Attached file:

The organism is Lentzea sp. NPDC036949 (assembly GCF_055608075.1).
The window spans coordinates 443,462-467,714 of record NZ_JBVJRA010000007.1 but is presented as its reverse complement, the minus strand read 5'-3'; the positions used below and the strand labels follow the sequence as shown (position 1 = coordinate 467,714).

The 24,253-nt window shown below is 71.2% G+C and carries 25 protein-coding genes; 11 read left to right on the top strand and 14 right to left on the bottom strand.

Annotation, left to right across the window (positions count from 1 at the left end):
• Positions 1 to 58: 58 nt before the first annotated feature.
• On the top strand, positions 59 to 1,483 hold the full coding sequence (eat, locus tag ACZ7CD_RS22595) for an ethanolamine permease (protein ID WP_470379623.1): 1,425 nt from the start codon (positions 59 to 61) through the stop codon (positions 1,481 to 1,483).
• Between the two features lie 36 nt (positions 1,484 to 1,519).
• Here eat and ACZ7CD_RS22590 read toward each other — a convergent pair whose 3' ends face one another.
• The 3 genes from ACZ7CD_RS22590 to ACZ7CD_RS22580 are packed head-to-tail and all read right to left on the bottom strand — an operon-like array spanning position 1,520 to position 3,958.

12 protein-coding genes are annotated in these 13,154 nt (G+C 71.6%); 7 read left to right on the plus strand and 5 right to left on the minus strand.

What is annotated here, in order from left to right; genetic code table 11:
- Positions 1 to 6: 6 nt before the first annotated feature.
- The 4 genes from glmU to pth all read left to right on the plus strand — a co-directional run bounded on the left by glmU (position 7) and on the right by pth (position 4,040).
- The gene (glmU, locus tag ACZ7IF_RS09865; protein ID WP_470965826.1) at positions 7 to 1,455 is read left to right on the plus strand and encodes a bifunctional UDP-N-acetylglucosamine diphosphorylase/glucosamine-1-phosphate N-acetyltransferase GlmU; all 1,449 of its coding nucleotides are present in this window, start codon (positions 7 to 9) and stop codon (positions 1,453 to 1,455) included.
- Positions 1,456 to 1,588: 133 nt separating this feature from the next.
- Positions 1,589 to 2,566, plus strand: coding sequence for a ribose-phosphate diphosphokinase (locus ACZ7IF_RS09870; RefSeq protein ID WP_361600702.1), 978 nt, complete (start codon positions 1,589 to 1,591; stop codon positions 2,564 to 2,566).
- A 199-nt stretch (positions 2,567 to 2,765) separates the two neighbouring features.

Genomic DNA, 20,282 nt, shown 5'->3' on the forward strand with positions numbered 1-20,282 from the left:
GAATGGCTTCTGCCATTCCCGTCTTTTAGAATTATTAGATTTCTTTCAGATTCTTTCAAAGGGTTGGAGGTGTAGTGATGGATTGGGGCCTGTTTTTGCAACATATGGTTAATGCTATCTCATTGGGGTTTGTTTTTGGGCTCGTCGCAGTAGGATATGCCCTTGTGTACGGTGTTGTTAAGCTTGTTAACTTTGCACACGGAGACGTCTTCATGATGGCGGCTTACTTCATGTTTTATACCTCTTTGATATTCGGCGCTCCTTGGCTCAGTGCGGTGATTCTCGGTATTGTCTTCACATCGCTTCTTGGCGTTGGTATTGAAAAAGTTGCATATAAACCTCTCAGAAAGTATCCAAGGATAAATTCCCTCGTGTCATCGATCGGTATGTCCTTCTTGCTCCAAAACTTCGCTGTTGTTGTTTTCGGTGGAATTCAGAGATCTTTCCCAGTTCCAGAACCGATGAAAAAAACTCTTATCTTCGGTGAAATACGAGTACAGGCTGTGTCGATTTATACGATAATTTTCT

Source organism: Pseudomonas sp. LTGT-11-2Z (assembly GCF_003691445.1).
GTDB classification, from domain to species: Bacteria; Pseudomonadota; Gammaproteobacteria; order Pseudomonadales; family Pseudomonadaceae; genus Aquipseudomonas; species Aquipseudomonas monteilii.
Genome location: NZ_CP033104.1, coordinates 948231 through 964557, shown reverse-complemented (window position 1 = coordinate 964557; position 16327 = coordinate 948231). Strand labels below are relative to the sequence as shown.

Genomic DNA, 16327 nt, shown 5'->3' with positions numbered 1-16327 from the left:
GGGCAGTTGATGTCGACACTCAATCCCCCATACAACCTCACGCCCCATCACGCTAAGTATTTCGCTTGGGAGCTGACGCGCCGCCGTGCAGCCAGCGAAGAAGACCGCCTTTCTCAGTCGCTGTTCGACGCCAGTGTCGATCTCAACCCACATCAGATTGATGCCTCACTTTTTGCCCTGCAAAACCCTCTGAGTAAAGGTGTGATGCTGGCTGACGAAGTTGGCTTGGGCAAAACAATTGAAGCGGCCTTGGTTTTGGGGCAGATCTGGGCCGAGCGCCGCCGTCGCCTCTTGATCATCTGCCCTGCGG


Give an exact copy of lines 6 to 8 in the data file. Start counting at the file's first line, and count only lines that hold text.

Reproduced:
• On the top strand, positions 59 to 1,483 hold the full coding sequence (eat, locus tag ACZ7CD_RS22595) for an ethanolamine permease (protein ID WP_470379623.1): 1,425 nt from the start codon (positions 59 to 61) through the stop codon (positions 1,481 to 1,483).
• Between the two features lie 36 nt (positions 1,484 to 1,519).
• Here eat and ACZ7CD_RS22590 read toward each other — a convergent pair whose 3' ends face one another.